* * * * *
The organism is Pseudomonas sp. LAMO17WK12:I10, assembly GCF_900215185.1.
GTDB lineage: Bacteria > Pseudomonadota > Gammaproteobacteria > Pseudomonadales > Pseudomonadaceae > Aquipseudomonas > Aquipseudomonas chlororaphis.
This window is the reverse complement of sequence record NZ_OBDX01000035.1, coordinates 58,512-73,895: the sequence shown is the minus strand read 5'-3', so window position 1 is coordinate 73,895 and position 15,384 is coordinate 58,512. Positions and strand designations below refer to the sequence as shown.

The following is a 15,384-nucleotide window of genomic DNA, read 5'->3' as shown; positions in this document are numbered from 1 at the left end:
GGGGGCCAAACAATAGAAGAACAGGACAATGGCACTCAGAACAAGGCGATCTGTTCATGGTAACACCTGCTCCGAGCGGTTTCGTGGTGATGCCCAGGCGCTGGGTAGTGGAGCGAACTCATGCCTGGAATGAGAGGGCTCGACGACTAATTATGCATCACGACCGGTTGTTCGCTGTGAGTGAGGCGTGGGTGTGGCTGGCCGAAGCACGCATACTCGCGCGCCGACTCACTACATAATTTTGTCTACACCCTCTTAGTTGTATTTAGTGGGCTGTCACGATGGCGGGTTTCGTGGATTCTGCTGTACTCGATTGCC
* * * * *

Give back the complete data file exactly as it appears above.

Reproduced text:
The organism is Pseudomonas sp. LAMO17WK12:I10, assembly GCF_900215185.1.
GTDB lineage: Bacteria > Pseudomonadota > Gammaproteobacteria > Pseudomonadales > Pseudomonadaceae > Aquipseudomonas > Aquipseudomonas chlororaphis.
This window is the reverse complement of sequence record NZ_OBDX01000035.1, coordinates 58,512-73,895: the sequence shown is the minus strand read 5'-3', so window position 1 is coordinate 73,895 and position 15,384 is coordinate 58,512. Positions and strand designations below refer to the sequence as shown.

The following is a 15,384-nucleotide window of genomic DNA, read 5'->3' as shown; positions in this document are numbered from 1 at the left end:
GGGGGCCAAACAATAGAAGAACAGGACAATGGCACTCAGAACAAGGCGATCTGTTCATGGTAACACCTGCTCCGAGCGGTTTCGTGGTGATGCCCAGGCGCTGGGTAGTGGAGCGAACTCATGCCTGGAATGAGAGGGCTCGACGACTAATTATGCATCACGACCGGTTGTTCGCTGTGAGTGAGGCGTGGGTGTGGCTGGCCGAAGCACGCATACTCGCGCGCCGACTCACTACATAATTTTGTCTACACCCTCTTAGTTGTATTTAGTGGGCTGTCACGATGGCGGGTTTCGTGGATTCTGCTGTACTCGATTGCC